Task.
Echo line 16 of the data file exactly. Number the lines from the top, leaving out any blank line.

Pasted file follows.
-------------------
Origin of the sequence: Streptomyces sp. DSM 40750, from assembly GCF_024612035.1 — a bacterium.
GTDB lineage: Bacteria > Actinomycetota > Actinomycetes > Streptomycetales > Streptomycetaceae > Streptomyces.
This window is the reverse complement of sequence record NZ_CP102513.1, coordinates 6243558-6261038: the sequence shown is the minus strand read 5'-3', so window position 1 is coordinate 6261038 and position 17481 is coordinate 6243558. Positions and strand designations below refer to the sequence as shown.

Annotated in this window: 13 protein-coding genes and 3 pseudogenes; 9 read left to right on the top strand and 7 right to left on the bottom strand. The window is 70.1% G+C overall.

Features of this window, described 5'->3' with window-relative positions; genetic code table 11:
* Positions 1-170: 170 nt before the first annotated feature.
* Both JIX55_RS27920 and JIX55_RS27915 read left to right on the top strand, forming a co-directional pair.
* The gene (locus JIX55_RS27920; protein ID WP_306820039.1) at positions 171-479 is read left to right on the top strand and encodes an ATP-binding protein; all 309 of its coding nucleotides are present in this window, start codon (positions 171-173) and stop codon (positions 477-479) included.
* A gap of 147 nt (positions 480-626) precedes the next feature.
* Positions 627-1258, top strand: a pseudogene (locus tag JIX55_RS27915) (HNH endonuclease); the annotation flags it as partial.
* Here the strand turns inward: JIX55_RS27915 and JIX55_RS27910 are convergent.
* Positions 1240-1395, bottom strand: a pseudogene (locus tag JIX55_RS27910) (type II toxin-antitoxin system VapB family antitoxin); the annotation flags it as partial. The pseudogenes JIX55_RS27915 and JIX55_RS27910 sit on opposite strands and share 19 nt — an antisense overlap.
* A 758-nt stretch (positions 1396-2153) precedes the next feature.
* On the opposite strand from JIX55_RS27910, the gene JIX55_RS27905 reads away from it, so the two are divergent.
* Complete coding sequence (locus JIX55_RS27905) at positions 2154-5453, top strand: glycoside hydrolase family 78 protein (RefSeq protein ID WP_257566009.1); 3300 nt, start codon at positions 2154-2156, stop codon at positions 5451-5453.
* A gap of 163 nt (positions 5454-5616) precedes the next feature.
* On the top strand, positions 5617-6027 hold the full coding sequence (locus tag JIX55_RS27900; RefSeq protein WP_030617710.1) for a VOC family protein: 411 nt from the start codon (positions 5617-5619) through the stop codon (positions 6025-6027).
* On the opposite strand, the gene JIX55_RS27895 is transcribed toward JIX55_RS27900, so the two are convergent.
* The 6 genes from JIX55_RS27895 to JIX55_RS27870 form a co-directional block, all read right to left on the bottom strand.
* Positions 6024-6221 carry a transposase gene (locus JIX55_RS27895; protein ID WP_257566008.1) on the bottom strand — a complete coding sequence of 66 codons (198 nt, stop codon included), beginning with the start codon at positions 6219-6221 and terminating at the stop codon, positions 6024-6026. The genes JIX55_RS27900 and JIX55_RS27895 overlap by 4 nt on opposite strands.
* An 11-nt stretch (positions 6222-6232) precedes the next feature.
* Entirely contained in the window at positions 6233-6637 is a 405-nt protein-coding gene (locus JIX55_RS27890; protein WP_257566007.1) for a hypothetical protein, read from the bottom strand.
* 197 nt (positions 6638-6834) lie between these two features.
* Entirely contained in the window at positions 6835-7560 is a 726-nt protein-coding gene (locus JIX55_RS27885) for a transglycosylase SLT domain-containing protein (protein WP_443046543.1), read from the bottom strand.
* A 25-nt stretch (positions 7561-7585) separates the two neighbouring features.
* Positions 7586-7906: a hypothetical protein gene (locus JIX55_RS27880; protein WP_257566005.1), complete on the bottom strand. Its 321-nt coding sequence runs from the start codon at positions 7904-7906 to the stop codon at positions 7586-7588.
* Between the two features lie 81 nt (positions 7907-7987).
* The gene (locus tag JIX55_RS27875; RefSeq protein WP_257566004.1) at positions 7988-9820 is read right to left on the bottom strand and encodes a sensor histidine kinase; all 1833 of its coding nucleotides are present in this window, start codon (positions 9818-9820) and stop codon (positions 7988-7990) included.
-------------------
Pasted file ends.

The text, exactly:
* A gap of 163 nt (positions 5454-5616) precedes the next feature.